For many, summer brings barbecues, vacations, and yard games. For students, it means the end of a school year, a break from homework, and more free time. For book lovers, summer signals the creation of a long-awaited summer book list.
As a literature lover, I am always reading at least three or four books at a time. But during the school year, I’m so wrapped up in reading translations of Plato, Aristotle, Aquinas, and Teresa de Avila that I’m not able to spend as much time reading and discussing current-day voices. The summer months offer me time to step outside of my syllabi and finally get to those titles accumulated on the running Notes list on my phone.
When I’m building a book list, I usually find myself asking three questions: Where will my next book take me? Books can take us to other parts of the world, to the future or to the past, and we never have to leave the couch or backyard.
What will my next book teach me? I am working on doing a better job of picking books written by authors with different experiences than my own. Books are often a place of comfort for me, and that’s okay, but I’ve realized it’s also good to expand the range of topics, authors, and types of works I read. This is how and where the good thinking really begins.
And, how will my next book change me? Learning something from a book is one thing, but being changed by one is another. I have read a lot of books, and sure, many of them have impacted my life. But there are only a few books that truly changed the way I view the world. These are the kinds of books that we carry with us in our hearts every day and everywhere.
If you’re looking to expand your reading list, here are a few tips.
When you’re not sure where to start, try asking friends and professors for recommendations — that’s what I do. Sometimes they recommend the book they are reading at that moment, and other times it’s a book they read three years ago. I also recommend listening to podcasts formatted around interviews. Often, these featured people – with professions from research to business to art to professional sports – have written insightful books about their successes, failures, and life moments. Sometimes it takes spending some time online before getting offline and into a good book. Try looking through book club Instagrams and websites. An added bonus: they often host live Instagram book club discussions!
At the end of the day, I only have three requirements for books on my list: they must interest me, teach me something, and have good titles – I really love a gripping title.
With all that in mind, here are four books that I’d suggest adding to your reading list this summer.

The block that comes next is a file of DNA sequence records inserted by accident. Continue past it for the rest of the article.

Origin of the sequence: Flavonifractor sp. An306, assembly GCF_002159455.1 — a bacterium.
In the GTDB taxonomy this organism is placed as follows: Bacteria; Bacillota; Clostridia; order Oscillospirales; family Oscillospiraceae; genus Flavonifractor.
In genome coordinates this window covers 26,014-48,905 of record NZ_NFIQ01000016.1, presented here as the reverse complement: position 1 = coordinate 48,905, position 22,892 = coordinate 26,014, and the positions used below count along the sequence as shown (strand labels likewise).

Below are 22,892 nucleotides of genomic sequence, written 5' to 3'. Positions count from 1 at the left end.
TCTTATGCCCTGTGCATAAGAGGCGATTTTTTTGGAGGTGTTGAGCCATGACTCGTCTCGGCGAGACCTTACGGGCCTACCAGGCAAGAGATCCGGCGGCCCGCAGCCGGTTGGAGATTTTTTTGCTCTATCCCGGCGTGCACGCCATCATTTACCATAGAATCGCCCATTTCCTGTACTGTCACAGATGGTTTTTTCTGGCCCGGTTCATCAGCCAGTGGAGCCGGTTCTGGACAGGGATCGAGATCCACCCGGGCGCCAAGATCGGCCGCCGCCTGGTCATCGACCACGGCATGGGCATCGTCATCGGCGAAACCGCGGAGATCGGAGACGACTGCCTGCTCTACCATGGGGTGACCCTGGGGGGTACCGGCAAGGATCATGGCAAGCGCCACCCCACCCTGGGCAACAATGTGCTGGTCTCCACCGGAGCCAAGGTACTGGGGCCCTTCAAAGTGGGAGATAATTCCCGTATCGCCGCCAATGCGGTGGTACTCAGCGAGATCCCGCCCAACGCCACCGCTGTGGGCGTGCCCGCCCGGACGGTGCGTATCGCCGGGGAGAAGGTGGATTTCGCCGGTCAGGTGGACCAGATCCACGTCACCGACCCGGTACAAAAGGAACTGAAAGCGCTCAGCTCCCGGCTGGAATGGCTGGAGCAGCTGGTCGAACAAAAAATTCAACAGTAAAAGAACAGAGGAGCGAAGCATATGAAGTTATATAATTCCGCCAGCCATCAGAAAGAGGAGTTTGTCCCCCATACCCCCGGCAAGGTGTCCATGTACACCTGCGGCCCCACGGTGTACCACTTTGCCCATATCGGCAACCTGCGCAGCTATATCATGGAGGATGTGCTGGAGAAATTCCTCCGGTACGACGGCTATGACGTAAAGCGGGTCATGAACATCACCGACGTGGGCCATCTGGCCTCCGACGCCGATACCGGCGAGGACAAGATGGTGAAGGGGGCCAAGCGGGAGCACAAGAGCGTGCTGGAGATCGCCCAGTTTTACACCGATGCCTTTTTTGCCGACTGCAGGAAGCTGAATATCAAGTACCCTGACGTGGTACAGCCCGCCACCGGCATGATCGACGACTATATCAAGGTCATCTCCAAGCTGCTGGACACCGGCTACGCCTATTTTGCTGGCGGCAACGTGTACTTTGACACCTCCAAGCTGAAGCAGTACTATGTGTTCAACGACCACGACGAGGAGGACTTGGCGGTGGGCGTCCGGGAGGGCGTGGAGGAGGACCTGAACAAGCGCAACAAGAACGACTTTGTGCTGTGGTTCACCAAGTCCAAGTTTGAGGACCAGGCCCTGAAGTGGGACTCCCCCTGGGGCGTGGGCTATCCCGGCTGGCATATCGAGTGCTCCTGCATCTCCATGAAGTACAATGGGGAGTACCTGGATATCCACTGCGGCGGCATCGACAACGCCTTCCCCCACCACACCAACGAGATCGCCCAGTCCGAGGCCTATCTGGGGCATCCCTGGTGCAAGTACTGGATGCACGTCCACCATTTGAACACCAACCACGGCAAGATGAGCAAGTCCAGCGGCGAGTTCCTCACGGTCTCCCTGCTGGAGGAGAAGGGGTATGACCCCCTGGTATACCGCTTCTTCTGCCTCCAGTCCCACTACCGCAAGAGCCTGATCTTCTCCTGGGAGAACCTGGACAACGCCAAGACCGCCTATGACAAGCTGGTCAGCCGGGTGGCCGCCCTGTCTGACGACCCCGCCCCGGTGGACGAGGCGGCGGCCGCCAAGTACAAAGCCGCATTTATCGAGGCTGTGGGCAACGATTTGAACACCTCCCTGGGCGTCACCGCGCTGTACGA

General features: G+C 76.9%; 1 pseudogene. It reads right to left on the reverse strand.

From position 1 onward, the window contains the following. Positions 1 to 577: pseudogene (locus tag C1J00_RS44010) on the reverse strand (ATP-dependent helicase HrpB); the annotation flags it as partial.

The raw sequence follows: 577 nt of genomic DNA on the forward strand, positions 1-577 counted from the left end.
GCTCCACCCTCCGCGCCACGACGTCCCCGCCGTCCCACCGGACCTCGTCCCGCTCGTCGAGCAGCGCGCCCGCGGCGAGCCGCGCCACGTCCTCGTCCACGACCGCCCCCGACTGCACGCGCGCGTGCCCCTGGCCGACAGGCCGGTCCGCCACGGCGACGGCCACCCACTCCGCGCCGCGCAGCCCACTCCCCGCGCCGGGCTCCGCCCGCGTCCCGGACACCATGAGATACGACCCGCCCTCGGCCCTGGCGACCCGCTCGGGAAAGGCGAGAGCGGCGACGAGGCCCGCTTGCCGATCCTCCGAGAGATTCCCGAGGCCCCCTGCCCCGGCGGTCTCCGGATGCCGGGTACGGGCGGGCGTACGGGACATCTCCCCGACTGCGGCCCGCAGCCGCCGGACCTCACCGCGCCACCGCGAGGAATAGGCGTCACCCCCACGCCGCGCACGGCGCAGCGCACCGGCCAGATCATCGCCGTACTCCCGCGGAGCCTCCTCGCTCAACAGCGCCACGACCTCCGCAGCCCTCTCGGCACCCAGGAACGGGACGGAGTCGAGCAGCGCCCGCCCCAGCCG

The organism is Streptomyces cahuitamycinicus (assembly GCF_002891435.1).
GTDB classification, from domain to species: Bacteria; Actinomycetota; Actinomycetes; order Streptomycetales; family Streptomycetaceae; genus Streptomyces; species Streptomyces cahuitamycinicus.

Beloved by Toni Morrison
Beloved seems to be on every “must-read” list on the internet. This novel, written by Toni Morrison, won the Pulitzer Prize in fiction in 1988, and it tells the story of an escaped female slave in post-Civil War Ohio. Beloved has been on my book radar for several years now, but I haven’t felt ready to read it until recently. In order to fully digest and dive into this novel, I plan on reading it at the same time as a close friend this summer so that we can discuss it as we go.
The Gifts of Imperfection by Brené Brown
Brené Brown is a researcher and storyteller. She believes in the power of vulnerability and the necessity for courage. This spring, I read Brown’s Braving the Wilderness, and I am eager to read more of her books. I have chosen The Gifts of Imperfection for my summer book list to learn more about cultivating compassion for myself in order to grow my compassion for others. I hope to use the reading guides on Brown’s website to deepen my contemplation on the book. I have also enjoyed listening to Brown’s recently-created podcast “Unlocking Us” featuring various authors during COVID-19. Brené Brown’s powerful voice – in word and speech – is here to stay.
Memory Wall by Anthony Doerr
Anthony Doerr is one of my favorite modern authors. Known for his novel All the Light We Cannot See, Doerr’s Memory Wall is a collection of short stories and novellas. I do not typically read short stories outside of class, but I wanted to read another work of Doerr’s after enjoying both his fiction and memoir. Doerr’s voice is poised and bold, while maintaining a comfortable softness. Also, the title alone intrigues me and is enough to get me wondering and imagining what awaits in his stories.
I Know Why the Caged Bird Sings by Maya Angelou
Maya Angelou is one of my favorite poets, but I have yet to read her autobiography I Know Why the Caged Bird Sings. The caged bird is an image present throughout her poetry and was inspired by Paul Laurence Dunbar’s poem “Sympathy.” While I have spent time contemplating many of Angelou’s writing and speeches, I do not know much about her life besides what I have gleaned from her words. I hope to learn more about her life, the challenges she endured, and the lessons she continues to share even after her passing in 2014 by reading her autobiography.